People these days expect the stuff they buy to be an instant serum, some secret formula that will miraculously solve all of their horticultural problems. All you have to do is come up with the 120 dollars to buy a pint or two of it and voila!
  8. I've never understood that mentality. A majority of weed forum posters seem to be fairly new indoor growers, not hydro pros with $30k setups in three clean rooms, and when I read their yields, usually in the grams or even a couple of ounces, my mind just can't justify the nutrient investment to return. Some post pictures of hundreds of dollars of high-end products stacked next to their plant. I have less than $100 in AACT ingredients and $120 in a brewer that will last me a long time.

    Though I must admit that before becoming an AACT convert I put everything but occasional cheap fish emulsion for veg and molasses for flowering in the grow medium and my yields were always sizable rock hard buds and in constant demand. I spent too long in the business community to be sucked in by marketing raves.
  9. I feel like I've run into some of those younger indoor growers and it was like they had some insane loyalty to Fox Farms or Humbolt or any other brand name. They have the mentality that:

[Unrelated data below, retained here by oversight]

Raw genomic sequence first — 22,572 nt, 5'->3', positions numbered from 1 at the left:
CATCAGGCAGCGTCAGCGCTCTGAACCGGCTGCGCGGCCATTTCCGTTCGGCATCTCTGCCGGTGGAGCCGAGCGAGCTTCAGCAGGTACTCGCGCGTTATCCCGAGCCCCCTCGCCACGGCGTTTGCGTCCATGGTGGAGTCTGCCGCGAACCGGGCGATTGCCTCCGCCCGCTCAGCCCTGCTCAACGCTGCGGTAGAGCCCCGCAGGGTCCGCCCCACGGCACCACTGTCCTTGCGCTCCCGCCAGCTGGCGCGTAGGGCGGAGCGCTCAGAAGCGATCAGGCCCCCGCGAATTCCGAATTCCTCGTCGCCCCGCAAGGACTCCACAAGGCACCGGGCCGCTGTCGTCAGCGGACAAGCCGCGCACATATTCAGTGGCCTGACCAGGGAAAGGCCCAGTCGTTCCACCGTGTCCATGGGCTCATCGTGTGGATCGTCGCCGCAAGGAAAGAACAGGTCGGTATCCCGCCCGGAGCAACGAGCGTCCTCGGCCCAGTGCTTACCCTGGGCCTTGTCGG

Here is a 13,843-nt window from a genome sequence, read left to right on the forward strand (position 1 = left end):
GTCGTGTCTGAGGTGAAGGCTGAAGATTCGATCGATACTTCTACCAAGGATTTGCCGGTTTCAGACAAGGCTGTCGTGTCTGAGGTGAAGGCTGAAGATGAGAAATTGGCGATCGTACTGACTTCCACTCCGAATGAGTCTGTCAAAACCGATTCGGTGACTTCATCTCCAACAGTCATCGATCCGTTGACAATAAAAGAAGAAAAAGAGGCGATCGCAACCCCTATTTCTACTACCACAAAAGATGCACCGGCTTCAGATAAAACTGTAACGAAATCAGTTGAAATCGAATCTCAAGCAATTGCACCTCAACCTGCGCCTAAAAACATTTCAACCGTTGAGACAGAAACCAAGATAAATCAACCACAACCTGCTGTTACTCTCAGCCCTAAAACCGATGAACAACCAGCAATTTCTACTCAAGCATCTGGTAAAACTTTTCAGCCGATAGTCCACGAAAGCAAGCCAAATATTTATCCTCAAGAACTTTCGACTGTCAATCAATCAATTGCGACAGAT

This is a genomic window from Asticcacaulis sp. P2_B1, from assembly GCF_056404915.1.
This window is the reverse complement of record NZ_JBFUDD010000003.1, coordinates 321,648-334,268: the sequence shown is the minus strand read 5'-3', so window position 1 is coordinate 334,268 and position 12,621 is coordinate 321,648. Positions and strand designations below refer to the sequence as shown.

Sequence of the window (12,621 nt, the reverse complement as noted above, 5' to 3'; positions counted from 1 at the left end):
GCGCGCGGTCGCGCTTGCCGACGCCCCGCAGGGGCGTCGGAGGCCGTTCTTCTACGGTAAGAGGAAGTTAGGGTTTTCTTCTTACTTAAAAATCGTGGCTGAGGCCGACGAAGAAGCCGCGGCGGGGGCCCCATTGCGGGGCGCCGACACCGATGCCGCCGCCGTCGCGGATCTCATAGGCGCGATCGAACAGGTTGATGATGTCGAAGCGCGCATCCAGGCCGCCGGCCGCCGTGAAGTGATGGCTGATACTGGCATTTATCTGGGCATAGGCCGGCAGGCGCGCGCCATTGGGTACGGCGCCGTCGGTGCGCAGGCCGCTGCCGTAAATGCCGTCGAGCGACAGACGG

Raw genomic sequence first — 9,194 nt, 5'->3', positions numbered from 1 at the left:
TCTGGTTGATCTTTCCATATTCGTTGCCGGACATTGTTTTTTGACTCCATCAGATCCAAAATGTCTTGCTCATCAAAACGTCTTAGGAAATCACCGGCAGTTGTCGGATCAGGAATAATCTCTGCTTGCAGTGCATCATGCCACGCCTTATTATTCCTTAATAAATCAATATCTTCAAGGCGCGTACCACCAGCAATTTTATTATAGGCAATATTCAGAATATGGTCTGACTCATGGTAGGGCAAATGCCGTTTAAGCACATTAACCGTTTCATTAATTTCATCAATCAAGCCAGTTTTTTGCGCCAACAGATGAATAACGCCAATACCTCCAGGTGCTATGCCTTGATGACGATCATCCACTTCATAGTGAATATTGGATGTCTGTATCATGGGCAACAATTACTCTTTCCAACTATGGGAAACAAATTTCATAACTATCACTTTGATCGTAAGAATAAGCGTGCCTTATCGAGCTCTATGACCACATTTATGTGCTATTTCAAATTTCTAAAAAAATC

"If I buy the best gear/nutes, I'll grow the best weed."

    Then usually they just end up feeding the plants too much and burning them.
  10. MizzaFishKilla:

    Here is a website that deals specifically with compost teas (AACT's) and has a wealth of resources and links. There is also a website in the brewer building section that deals with pumps and/or you could email the guy that put the page together for additional info.

    His name is Tim, and be prepared to spend some quality time on his page, as there is so much info, that you wll feel like you are cramming for a biology exam in college:D

    Been there, done that....lol

    Madodah, thanks for the link........

    take care y'all,

  11. good info in this thread. ;) One thing I must disagree with is the aquarium pump thing in the article if you have a five gallon bucket with a 20-60 gallon tank capable air pump it seems to be effective enough getting air into the water in sufficient quantities I get the rolling bubble boil on the waters surface and it is throughout the bucket and you can also stir it up every couple hours which I do anyways just to get anything sitting at the bottom.